Have you ever had your credit card information stolen or received spam email? Most people have.  Private information, email or credit card data, can easily be made public.  With the help of mathematical encryption, new legislation, and self-regulation by various organizations, subscribers and website viewers will be able to secure their private information. Online privacy is secured by a system of mathematical coding called cryptography.  Cryptography is the method by which information can be encoded, sent electronically and then decoded by the recipient. Encrypted messages date back to the time of Julius Caesar, but were first applied to the Internet in 1974 when MIT professors Ron Rivest, Adi Shamir, and Leonard Adleman (collectively known as RSA) developed a system to ensure Internet privacy.  Their system is based on mathematical problems that are extremely hard to solve, in which a credit card ID number is shuffled a certain number of times. This certain number, also called a “key,” is kept top secret and known only by the business in control of the website. By increasing the number of times the ID number is shuffled, the information becomes more and more secure. Rivest, Shamir and Adleman offer large amounts of prize money for anyone who can crack these keys. This prize money is a small price to pay for being one step ahead of the hackers. When any keys are cracked, RSA can then advise companies to increase the size of their security numbers accordingly. The cash prizes range from $10,000 to $200,000. This process is so effective that one of the codes established by the RSA took seventeen years to crack. Besides the cryptography to protect data, some websites have reliable privacy policies.  For example, the Software Information Industry Association (SIIA) requires its members to adhere to certain standards. These standards ensure privacy by not only requiring that staff members undergo training but also by guaranteeing that resources are only accessible to SIIA employees.  Data filed in from visitors of a website, according to the SIIA, is only seen by full-time SIIA staff when needed. The government has been active in the issue of online pri-

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vacy as well, passing legislation including the E-Government Act passed in the 107th Congress in 2001. The Act, co-sponsored by Congressman Jim Turner and Senator Joe Lieberman, required federal government organizations to make websites more user-friendly, have privacy notices, and create “privacy impact assessments” on newly developed compilations of information on the web.  Congress agreed that a Federal Chief Information Officer should be established in the Office of Management and Budget.  Currently, the Federal Chief Information Officers Council tries to “achieve its vision of better government through better use of information, people, processes and technology.” Despite advances in cryptography, corporate policies and legislation, privacy is still not completely ensured in the Internet world.  The Electronic Privacy Information Center (EPIC) conducted a survey of one-hundred commonly-used shopping websites.  EPIC discovered that eighteen of the most popular websites did not even have a privacy policy on their homepages.  Eighty-six of the websites had cookies, which are tools to record data from users of a website without the user’s consent.  Thirty-five of the websites allowed advertisers on their pages to access information from the websites.  Some websites had privacy policies, but these were convoluted and inconsistent.  EPIC concluded that these services were not appropriately protecting their consumers’ privacy. Organizations such as Privacy Rights Clearinghouse attempt to educate people on Internet privacy.  According to the Privacy Rights Clearinghouse, people provide information as soon as they delve into cyberspace.  When subscribing to an Internet service provider, like America Online (AOL), people immediately give their private information to AOL and all of the advertising companies that own shares of the service provider. So far, the Internet does not adequately ensure our privacy. Still, we should not underestimate the advancement of our Internet system and how it uses complex methods like cryptography to protect our data. Hopefully, we will continue to stay one step ahead of hackers and privacy violators.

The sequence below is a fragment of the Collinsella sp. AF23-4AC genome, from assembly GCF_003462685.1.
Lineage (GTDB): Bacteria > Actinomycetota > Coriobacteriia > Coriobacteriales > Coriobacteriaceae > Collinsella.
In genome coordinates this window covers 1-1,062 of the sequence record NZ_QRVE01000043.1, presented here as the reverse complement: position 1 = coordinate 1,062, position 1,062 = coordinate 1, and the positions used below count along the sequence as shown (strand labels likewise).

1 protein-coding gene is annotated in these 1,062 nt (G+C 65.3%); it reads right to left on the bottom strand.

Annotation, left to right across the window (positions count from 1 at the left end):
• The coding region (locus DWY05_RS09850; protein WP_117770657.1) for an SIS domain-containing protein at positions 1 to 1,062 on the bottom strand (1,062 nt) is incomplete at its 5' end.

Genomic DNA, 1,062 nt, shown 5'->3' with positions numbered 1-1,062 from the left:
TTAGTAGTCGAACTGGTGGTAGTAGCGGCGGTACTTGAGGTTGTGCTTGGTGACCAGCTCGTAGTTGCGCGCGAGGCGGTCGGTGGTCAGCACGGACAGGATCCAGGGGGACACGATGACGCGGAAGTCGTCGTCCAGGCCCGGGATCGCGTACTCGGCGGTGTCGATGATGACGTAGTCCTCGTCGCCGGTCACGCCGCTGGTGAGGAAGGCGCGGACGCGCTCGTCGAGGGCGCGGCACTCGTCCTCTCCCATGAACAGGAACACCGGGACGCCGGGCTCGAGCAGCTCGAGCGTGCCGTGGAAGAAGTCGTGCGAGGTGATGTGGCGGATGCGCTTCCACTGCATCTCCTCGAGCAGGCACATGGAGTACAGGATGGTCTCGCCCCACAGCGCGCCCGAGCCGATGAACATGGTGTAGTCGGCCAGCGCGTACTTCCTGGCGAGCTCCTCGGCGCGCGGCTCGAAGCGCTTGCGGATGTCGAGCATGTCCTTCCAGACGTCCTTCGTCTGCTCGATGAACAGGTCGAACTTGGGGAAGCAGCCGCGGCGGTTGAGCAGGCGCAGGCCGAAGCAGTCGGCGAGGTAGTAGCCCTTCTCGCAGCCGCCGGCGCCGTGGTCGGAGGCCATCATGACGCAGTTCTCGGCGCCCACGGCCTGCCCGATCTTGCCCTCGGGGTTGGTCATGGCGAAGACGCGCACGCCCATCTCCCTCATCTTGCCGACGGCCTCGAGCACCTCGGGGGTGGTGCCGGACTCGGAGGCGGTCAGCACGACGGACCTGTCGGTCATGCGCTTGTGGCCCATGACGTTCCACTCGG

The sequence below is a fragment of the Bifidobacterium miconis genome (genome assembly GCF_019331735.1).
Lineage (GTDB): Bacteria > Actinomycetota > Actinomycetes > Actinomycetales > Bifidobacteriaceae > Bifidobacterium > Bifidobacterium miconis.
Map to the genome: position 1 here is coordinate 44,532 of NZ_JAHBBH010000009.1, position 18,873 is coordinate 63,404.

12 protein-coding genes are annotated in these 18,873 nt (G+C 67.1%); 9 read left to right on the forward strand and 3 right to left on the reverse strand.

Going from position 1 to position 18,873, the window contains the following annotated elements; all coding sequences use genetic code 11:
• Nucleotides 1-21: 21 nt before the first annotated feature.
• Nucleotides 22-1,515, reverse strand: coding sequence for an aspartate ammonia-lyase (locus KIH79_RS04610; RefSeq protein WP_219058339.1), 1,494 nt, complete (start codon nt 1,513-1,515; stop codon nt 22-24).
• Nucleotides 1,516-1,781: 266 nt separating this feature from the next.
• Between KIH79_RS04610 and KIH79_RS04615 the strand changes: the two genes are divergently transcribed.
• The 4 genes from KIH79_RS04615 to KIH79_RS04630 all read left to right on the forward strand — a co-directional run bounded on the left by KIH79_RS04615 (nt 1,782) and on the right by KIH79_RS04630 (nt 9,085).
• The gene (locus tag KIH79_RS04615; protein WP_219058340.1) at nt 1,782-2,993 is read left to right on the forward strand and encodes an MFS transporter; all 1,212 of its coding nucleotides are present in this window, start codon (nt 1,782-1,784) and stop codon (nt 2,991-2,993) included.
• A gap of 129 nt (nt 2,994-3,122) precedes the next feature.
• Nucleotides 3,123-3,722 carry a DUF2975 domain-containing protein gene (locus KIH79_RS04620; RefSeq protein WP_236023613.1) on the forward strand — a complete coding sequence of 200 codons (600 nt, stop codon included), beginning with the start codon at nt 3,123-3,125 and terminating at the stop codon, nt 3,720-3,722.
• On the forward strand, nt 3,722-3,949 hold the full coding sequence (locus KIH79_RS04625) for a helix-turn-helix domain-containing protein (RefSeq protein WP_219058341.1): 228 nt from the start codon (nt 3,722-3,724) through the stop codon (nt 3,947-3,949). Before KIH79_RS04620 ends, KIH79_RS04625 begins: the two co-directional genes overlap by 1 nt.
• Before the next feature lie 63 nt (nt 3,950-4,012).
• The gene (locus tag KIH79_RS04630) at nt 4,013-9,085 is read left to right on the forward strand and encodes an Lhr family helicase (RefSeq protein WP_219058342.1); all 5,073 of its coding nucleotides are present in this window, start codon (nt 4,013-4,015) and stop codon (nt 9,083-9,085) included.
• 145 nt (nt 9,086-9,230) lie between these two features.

The Horace Mann Review

Issue 2- Privacy